Congressmen: Downtown Santa Fe post office will stay put

Santa Fe’s main post office in a downtown federal building will stay put, officials announced Friday, despite earlier plans to move in an effort to help cut costs. (New Mexican file photo)

Despite earlier plans to move the city’s main post office from its downtown location, the U.S. Postal Service has decided the office on Federal Place will stay where it is, members of New Mexico’s congressional delegation announced Friday.

Sens. Tom Udall and Martin Heinrich and U.S. Rep. Ben Ray Luján said they welcome the news that the idea to move the post office — 120 S. Federal Place, across the street from City Hall — has been shelved.

The Postal Service, which has been leasing the downtown Santa Fe space in a federal building managed by the General Services Administration, began raising concerns last year that its rental costs were too high, particularly as the agency was wrangling with a multibillion-dollar deficit. But its plans to move met with opposition from local residents and businesses.

“Moving the post office would be devastating for downtown Santa Fe. While it is critical to ensure the taxpayers are getting the best value for their dollar, the Postal Service never made a valid case to the federal delegation or the city of Santa Fe for why it needed to move out of its current building,” Udall said in the news release. “This is very good news for downtown Santa Fe and the Postal Service workers who raised legitimate concerns about whether the proposed alternatives would have been appropriate.”

Udall chairs the Appropriations Subcommittee that oversees both the GSA and Postal Service budgets.

Heinrich and Luján also said they were happy with the decision to keep the post office in its current location.

“Post offices are critical as they provide essential services to residents and small businesses in Santa Fe and across New Mexico, and they help preserve the unique fabric of our communities,” Heinrich said.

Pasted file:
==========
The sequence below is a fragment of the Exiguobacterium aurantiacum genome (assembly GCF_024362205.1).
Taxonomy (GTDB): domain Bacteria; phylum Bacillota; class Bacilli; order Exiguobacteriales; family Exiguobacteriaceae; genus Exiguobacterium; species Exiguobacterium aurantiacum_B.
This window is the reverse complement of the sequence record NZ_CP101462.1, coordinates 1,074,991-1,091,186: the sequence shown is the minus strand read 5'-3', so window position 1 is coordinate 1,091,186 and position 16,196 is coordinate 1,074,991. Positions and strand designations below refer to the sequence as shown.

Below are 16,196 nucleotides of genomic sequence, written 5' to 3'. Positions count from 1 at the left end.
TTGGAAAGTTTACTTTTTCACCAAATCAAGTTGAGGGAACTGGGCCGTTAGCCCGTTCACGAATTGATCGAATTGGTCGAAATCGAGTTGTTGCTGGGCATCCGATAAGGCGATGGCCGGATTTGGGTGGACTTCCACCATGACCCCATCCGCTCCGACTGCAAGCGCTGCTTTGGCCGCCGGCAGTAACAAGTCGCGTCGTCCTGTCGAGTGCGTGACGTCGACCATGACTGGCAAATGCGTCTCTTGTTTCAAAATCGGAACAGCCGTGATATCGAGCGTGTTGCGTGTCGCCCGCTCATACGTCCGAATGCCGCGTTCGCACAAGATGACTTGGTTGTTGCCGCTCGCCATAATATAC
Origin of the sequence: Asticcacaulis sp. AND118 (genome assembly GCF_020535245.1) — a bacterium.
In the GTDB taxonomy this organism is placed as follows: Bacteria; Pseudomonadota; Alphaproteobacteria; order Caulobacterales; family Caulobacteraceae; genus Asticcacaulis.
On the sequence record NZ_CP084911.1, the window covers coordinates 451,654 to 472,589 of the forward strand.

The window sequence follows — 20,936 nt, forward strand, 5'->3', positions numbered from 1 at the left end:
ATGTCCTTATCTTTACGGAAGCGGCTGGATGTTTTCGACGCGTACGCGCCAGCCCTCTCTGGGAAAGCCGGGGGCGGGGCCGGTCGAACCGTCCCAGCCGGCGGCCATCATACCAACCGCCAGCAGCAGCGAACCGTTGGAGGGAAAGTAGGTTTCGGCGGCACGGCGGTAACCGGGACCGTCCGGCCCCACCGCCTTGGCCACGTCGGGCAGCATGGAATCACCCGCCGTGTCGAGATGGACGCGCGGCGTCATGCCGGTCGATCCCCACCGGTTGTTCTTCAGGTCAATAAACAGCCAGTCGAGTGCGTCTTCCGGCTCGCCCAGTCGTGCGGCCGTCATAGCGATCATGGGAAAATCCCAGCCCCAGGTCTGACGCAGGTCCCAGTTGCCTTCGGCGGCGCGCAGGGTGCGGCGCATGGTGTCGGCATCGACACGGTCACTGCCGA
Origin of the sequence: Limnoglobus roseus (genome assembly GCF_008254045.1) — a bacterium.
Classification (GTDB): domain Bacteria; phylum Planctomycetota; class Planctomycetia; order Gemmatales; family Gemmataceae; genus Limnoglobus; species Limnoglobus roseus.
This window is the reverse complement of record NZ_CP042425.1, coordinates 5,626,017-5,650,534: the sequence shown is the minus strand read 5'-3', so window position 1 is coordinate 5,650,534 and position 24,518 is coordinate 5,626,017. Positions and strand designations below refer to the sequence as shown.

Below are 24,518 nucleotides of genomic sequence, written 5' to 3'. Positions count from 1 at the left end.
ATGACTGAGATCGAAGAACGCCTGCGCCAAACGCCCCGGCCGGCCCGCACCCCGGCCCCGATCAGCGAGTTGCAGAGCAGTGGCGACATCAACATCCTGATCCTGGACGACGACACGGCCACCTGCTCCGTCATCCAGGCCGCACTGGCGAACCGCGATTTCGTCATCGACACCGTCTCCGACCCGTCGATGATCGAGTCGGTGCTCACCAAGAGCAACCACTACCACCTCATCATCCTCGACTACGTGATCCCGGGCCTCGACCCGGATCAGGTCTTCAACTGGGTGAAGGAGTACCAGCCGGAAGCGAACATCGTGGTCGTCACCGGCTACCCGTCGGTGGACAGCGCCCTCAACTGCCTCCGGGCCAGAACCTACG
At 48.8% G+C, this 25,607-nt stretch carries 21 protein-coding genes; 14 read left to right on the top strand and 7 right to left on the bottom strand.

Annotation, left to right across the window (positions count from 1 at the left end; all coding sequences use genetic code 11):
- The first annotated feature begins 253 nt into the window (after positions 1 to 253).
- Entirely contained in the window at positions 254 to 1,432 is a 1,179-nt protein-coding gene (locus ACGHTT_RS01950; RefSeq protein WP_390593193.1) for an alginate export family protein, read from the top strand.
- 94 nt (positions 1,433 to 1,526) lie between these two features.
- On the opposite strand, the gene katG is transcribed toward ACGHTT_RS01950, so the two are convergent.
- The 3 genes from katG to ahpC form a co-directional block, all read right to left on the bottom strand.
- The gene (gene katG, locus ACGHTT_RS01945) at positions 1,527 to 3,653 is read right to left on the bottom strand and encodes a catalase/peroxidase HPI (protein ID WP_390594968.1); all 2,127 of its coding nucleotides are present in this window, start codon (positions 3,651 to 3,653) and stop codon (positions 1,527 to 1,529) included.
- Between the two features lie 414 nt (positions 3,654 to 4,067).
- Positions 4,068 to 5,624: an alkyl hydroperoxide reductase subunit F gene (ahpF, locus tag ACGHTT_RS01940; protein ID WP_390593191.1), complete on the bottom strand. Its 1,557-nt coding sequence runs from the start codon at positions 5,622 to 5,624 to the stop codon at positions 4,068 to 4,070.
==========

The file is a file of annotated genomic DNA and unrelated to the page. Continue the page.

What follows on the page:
“The Post Office is an important establishment in downtown Santa Fe and moving the location would have been detrimental to the community,” Luján said.

As recently as last September, the Postal Service was proceeding with its plan to move. A spokesman told The New Mexican that the agency was negotiating with a potential new landlord in Santa Fe. “We don’t have a specific date for the move,” spokesman Peter Haas said. “We anticipate the retail portion of that operation might move in 2014.”

Haas and other spokesmen couldn’t be reached for comment Friday.

In July 2013, the Postal Service first announced the plan to move, saying it needed to cut costs. In a letter to city officials last year, the Postal Service said it preferred to move to Sanbusco Market Center, 100 N. Guadalupe St.

But Udall and then-Santa Fe Mayor David Coss said they would do their best to convince the Postal Service to drop the relocation plan. City officials filed a formal appeal to stop the move, but the appeal was denied.

Udall last August said the post office building likely would remain empty for a long time if the Postal Service moved out. “The GSA won’t find anybody to fill that,” he said. “I think it’s going to be a big eyesore. You get an empty building like that, and you don’t know what’ll happen. People start painting graffiti on it, windows get broken. It’s not a good situation.”

According to a rental agreement obtained by The New Mexican last year, the Postal Service pays GSA an annual rent fee of $855,000, which includes 58 parking spots and a radio antenna. However, Haas in September said the Postal Service had not yet signed the rental agreement. It wasn’t clear Friday whether that agreement has since been signed or whether the GSA agreed to lower the rent.

The building is occupied by not only the post office, but the city of Santa Fe, as well as several federal agencies. Besides selling stamps and hosting post office boxes, the Federal Place location is home to a postal distribution center, through which local mail flows to and from the processing center in Albuquerque.

via Congressmen: Downtown post office will stay put – The Santa Fe New Mexican: Local News.

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